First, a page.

There's no doubt that videoconferencing and online meetings have become increasingly popular in recent years. After all, they offer a convenient way to connect with others without having to physically be in the same room. The recent pandemic has also contributed to this type of communication and remote teams are now part of the reality for many of us and has reduced our desire to have face-to-face meetings. Video calls have also spun niche industries that appeal to the concept of virtual meeting fun such as online team-building games. Still, many people dislike these types of meetings. Let's find out why and how to spice them up.
There are some advantages to videoconferencing, of course. For one, it can save time and money by eliminating the need for travel. Plus, it gives people the flexibility to attend meetings from anywhere in the world. However, there are also some potential drawbacks.
For example, videoconferencing can sometimes create a sense of distance between participants. This can make it difficult to build rapport and trust, which are essential for successful business relationships. Additionally, videoconferencing can often be less personal than face-to-face meetings, making it harder to build relationships with clients and customers. In the end, it's up to each business to decide what works best for them. But there's no doubt that videoconferencing and online meetings have changed the way we do business.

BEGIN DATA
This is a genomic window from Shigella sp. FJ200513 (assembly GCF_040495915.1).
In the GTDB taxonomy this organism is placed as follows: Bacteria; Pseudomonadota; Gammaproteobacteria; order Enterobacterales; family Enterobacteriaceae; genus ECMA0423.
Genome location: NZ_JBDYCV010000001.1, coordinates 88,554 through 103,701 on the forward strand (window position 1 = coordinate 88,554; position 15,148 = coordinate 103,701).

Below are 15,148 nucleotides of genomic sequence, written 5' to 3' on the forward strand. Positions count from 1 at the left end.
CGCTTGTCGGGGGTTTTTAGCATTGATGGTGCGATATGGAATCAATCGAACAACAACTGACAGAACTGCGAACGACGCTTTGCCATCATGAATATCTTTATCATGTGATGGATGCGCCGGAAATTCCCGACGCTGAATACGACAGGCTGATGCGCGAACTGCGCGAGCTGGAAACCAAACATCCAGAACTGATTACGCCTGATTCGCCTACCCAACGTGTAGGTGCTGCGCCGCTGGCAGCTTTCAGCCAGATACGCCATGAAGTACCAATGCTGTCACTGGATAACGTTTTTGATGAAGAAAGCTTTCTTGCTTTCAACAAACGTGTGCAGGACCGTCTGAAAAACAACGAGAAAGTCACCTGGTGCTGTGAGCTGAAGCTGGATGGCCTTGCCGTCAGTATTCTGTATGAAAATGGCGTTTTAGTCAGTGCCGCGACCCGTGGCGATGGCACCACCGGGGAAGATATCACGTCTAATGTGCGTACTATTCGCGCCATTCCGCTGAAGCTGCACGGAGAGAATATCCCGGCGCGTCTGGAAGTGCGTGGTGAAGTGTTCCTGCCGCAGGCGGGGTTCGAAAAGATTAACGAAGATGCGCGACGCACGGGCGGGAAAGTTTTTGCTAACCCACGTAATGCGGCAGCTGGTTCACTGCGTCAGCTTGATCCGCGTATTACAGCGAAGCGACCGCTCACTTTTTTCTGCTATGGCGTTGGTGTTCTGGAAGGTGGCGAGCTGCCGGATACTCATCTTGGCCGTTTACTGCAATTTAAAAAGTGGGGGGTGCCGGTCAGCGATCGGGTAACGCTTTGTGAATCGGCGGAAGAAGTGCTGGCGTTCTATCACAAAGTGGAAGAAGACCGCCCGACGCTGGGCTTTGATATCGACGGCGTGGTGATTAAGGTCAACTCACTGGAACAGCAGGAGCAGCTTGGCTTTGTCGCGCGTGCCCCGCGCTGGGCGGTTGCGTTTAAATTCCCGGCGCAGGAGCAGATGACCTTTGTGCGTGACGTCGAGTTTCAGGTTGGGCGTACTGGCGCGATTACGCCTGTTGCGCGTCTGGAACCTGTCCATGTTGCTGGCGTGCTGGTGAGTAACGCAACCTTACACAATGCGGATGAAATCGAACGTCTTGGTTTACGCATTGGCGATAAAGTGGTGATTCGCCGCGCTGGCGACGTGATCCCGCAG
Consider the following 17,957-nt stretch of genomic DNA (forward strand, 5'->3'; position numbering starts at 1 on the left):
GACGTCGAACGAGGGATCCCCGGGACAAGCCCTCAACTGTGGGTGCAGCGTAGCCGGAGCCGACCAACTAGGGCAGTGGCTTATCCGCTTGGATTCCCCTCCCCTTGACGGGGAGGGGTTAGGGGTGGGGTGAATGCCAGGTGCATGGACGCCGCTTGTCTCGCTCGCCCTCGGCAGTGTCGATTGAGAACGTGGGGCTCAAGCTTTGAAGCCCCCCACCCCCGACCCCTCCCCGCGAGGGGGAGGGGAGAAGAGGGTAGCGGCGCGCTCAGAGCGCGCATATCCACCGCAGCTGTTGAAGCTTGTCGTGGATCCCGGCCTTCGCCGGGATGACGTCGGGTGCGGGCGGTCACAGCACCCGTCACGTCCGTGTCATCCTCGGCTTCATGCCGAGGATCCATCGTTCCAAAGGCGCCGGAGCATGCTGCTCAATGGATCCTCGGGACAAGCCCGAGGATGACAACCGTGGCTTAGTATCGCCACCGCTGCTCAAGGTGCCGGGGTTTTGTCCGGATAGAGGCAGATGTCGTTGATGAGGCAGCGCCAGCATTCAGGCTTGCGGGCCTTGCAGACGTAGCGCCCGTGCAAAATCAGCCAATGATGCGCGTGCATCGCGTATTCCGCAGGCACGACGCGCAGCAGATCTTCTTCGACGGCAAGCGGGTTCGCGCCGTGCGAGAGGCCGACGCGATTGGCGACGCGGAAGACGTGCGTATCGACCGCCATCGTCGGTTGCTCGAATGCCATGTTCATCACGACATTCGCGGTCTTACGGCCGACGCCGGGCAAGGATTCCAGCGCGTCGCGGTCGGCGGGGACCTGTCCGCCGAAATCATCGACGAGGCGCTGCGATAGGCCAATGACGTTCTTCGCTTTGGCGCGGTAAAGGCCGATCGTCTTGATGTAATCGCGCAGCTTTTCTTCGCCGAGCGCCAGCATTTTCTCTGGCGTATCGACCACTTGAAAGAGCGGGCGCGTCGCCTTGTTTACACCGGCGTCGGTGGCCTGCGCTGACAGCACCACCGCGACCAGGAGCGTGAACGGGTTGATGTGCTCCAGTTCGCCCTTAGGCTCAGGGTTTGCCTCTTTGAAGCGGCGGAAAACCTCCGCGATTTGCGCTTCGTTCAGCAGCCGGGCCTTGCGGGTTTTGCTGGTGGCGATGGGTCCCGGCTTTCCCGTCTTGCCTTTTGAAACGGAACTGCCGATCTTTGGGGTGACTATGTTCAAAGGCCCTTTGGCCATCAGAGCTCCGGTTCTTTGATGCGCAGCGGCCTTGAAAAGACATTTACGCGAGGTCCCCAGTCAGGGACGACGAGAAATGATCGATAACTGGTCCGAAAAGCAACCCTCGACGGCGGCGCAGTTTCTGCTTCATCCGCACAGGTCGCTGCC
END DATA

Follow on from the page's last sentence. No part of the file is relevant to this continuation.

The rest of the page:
With so many people working remotely, it can be hard to stay connected in the traditional sense. And when you're not in the same room with someone, it's easy to feel unmotivated.
Because it creates and nourishes a bond. After all, we are social beings and need direct human contact in order to feel alive and complete. Although working from home in your jammies might appear to be a more advantageous form of employment, the pandemic has exposed its flaws.
Over the course of several months in 2021, Emelie Delage, a doctoral student in clinical neuropsychology at the University of Montreal, and Tania Tremblay, Ph.D. in neuropsychology and researcher-teacher in college psychology, conducted a study amongst college students aged between 17 and 21. The goal was to investigate the attitudes and perceptions of students regarding their reality of online courses who received both face-to-face and distance training during the winter 2021 semester.
The students surveyed had an average of four distance courses of a synchronous or asynchronous nature and two face-to-face courses for what was on average their third semester of CEGEP.
The conclusion was that time spent in front of screens exacerbates the sedentary lifestyle of young people, who were already less active since the start of the pandemic. This sedentary lifestyle is also associated with several physical and psychological health problems, mainly, cardiovascular diseases, diabetes, hypertension, mood alteration, and increased feelings of fatigue and pain. Also, prolonged exposure is associated with manifestations of inattention and hyperactivity, depressive and anxious symptoms, and lower efficiency of cognitive functions that are important for academic success, such as working memory and abilities. A majority of students also admitted feeling less motivated than with real live classes, where they could interact directly with others and participate in tactile and physical projects. Furthermore, a staggering 84% of the students claimed that they easily lost concentration during online classes, the culprit being too many distractions at home.